Taro is a young man who loves to draw. He has created an entire world called Doodledum within the pages of his sketchbook. But now Doodledum is threatened by King Crossout and his Eraser-of-Doom. The Wise Magician gives Taro a magic pencil which turns him into Terrie, a terrier dog who can travel into Doodledum. Together with friends he meets along the way, Taro/Terrie must save the day!
Morimoto’s series focuses on the fantasy, but doesn’t neglect the silliness. Taro/Terrie is earnest and forthright, so it’s no surprise to readers that he’s the hero. But as he meets new people along the way they aren’t always as bad or as cowardly as they first seem to be. King Crossout’s plans are obvious and over-the-top, but Taro/Terrie always triumphs by being smarter and more inventive and because his friends are ready and eager to help. The plot moves quickly and makes leaps which will amuse and engage readers. There is the requisite fart, poop, and other gross-out jokes, but here these are also a smooth part of the storyline.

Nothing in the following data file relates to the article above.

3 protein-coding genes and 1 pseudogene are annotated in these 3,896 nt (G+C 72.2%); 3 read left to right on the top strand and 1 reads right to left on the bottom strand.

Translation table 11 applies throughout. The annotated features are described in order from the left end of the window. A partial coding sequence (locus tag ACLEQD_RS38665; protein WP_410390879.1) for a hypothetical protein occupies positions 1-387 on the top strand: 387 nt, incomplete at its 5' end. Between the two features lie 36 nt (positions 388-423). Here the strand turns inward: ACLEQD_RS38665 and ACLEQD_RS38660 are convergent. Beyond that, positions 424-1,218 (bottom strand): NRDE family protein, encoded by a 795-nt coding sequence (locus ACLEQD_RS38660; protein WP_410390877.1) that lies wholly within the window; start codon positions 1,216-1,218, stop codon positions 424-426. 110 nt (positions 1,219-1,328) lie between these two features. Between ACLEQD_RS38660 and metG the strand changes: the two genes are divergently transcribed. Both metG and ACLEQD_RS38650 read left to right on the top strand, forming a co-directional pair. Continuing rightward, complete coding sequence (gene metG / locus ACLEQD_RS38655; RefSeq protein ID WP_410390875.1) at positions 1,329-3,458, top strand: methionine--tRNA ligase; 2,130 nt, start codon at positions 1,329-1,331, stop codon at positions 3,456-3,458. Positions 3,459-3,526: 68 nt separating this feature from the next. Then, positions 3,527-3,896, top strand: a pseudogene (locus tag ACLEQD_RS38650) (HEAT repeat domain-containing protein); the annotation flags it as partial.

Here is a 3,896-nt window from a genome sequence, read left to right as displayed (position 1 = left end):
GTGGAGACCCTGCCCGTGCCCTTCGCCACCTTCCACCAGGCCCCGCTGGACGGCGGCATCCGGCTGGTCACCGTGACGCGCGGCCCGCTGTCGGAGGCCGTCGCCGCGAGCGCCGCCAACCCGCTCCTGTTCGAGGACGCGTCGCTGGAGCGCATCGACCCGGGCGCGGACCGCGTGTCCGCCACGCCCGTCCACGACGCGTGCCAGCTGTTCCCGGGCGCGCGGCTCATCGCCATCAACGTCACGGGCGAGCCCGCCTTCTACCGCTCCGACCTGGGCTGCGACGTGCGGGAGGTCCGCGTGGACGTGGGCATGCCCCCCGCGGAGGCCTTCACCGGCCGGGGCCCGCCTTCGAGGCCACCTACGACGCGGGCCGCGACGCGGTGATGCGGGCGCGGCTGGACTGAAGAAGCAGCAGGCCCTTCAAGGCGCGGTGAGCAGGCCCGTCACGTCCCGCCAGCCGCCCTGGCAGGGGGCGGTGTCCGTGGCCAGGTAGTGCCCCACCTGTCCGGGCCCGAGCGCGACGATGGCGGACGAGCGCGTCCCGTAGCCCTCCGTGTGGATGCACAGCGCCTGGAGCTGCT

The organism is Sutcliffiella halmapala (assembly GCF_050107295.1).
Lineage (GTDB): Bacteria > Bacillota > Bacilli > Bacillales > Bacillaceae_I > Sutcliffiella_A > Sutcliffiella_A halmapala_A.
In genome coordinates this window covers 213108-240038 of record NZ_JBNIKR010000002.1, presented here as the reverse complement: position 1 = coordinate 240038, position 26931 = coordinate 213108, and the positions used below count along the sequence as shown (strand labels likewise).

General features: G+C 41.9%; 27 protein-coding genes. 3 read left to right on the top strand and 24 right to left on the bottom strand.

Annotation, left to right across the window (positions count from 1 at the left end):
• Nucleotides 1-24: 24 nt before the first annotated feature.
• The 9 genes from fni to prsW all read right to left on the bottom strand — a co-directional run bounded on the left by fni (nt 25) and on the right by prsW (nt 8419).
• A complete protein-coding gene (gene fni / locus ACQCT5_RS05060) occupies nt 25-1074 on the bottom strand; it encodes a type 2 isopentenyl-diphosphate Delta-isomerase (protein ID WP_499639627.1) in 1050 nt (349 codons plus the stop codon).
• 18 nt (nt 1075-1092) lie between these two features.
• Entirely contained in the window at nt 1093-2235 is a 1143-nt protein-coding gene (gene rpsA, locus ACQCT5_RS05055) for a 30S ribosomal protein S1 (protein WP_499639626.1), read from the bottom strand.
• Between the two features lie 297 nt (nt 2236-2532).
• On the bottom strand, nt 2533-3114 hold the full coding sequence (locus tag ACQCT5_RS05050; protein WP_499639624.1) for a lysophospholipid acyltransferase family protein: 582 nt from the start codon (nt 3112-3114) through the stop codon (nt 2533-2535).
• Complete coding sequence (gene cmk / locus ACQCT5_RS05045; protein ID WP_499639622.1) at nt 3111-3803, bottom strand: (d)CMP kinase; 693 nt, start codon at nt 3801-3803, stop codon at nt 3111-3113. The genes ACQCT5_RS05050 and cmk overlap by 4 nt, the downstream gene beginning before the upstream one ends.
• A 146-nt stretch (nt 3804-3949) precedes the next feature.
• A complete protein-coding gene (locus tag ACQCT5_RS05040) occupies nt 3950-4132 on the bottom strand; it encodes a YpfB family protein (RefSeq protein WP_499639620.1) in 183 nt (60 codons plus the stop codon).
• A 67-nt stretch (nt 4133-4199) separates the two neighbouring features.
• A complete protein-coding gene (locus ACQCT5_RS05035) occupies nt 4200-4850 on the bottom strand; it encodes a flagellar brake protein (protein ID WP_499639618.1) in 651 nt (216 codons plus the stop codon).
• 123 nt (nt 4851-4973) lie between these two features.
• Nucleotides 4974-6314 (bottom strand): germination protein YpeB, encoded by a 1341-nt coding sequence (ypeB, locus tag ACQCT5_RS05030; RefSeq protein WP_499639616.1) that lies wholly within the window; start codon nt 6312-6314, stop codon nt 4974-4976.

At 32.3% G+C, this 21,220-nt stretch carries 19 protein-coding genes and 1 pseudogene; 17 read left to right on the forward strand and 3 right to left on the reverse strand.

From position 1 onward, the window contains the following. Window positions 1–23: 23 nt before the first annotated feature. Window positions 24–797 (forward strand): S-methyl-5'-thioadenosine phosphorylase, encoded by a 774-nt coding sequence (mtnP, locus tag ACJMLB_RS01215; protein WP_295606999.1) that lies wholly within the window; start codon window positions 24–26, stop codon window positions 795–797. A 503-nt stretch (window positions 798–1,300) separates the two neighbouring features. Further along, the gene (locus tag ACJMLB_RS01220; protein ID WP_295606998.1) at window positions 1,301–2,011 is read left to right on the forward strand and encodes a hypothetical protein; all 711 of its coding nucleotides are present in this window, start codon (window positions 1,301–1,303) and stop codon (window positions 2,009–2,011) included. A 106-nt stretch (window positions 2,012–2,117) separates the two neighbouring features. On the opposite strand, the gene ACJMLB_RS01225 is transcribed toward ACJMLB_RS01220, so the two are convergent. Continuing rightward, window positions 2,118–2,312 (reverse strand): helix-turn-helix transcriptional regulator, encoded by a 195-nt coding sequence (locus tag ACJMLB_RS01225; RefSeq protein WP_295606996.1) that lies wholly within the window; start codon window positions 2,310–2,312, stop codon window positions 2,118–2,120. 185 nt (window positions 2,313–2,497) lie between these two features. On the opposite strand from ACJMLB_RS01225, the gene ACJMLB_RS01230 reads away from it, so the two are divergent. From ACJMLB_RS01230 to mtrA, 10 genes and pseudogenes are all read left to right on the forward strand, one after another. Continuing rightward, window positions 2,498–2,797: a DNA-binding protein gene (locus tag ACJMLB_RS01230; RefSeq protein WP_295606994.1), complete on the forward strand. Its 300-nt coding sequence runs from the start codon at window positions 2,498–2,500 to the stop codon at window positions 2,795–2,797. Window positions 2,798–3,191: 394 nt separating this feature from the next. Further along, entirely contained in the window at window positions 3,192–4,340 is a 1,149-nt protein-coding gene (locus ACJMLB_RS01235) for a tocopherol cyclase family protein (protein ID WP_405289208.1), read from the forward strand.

The art in the Taro series is broad and a good bit chaotic. Morimoto loves to draw things in exaggeration and his scenes have a fantastical quality which draws in readers’ eyes. The Taro series includes mazes and puzzles and bits for the reader to draw in and has extra details under the books’ flaps, encouraging readers to move and search. The storytelling seamlessly blends comic book elements with prose, creating the perfect type of hybrid novel. Taro’s adventures are a great choice for readers looking for quick, light books that offer a mix of reading experiences.
Taro and the Magic Pencil
VIZ Media, November 2010
Taro and the Terror of Eats Street
VIZ Media, March 2011